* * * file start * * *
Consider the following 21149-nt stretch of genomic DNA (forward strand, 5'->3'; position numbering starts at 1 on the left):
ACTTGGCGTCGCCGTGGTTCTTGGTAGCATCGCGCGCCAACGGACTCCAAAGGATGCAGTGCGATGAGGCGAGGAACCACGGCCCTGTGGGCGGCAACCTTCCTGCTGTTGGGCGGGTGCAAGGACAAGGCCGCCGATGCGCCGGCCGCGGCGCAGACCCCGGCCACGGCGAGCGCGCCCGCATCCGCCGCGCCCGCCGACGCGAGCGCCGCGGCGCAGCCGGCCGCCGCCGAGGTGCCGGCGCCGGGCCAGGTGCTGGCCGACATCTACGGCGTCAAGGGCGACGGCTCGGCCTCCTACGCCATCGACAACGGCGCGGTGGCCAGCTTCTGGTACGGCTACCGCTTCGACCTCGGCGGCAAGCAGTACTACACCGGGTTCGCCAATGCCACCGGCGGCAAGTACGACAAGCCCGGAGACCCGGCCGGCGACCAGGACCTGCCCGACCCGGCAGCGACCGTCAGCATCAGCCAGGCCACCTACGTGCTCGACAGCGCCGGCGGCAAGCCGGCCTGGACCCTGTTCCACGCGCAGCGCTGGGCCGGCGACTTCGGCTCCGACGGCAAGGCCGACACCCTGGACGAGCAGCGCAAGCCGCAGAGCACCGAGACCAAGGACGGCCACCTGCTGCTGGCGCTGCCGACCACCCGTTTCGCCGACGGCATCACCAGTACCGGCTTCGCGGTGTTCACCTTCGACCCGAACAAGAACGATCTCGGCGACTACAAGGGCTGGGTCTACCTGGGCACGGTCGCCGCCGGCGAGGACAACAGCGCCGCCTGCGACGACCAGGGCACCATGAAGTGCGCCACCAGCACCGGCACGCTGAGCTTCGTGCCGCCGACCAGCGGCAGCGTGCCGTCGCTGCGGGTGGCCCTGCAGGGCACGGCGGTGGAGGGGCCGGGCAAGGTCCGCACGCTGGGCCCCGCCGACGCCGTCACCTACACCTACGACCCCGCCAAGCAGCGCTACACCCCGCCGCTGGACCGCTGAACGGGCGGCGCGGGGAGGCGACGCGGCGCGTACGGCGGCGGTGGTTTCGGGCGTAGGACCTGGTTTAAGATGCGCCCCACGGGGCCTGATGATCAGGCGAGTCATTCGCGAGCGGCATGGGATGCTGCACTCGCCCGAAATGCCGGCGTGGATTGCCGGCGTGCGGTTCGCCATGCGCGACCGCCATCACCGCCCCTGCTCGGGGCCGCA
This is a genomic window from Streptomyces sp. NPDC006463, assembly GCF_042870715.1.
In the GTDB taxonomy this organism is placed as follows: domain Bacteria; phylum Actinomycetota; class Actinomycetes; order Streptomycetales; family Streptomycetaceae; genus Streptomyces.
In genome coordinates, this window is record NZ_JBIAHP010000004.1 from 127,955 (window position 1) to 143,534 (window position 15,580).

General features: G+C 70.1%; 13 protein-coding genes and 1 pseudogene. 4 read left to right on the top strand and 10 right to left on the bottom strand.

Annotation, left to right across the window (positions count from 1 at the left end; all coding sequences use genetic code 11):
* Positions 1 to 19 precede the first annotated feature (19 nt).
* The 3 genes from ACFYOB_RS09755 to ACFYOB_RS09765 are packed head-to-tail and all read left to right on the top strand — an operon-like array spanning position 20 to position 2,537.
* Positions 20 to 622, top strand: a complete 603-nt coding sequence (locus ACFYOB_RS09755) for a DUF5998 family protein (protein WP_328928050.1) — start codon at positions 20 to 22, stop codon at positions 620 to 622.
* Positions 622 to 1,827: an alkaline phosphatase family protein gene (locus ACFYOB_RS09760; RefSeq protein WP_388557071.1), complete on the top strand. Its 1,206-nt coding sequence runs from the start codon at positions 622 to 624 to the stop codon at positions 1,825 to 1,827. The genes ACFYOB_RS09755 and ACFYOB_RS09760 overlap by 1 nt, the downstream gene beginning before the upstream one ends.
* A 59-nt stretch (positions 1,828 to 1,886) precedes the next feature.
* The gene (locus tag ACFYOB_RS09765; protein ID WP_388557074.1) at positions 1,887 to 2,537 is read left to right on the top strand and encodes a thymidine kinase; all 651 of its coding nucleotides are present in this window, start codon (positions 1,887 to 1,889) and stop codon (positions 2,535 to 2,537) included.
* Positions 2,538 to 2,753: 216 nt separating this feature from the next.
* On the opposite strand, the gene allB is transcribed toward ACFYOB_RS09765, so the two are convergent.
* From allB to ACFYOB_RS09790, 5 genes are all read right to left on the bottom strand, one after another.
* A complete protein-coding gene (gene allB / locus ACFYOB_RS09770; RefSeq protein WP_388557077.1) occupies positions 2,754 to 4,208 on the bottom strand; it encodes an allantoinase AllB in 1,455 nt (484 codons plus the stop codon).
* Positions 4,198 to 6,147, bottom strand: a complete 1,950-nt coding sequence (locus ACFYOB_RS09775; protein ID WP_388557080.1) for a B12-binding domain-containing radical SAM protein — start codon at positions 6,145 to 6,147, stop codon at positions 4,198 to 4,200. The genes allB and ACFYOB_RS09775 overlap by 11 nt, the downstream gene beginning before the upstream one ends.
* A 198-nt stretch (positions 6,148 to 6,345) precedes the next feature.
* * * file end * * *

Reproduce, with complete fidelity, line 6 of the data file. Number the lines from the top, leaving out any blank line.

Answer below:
General features: G+C 70.1%; 13 protein-coding genes and 1 pseudogene. 4 read left to right on the top strand and 10 right to left on the bottom strand.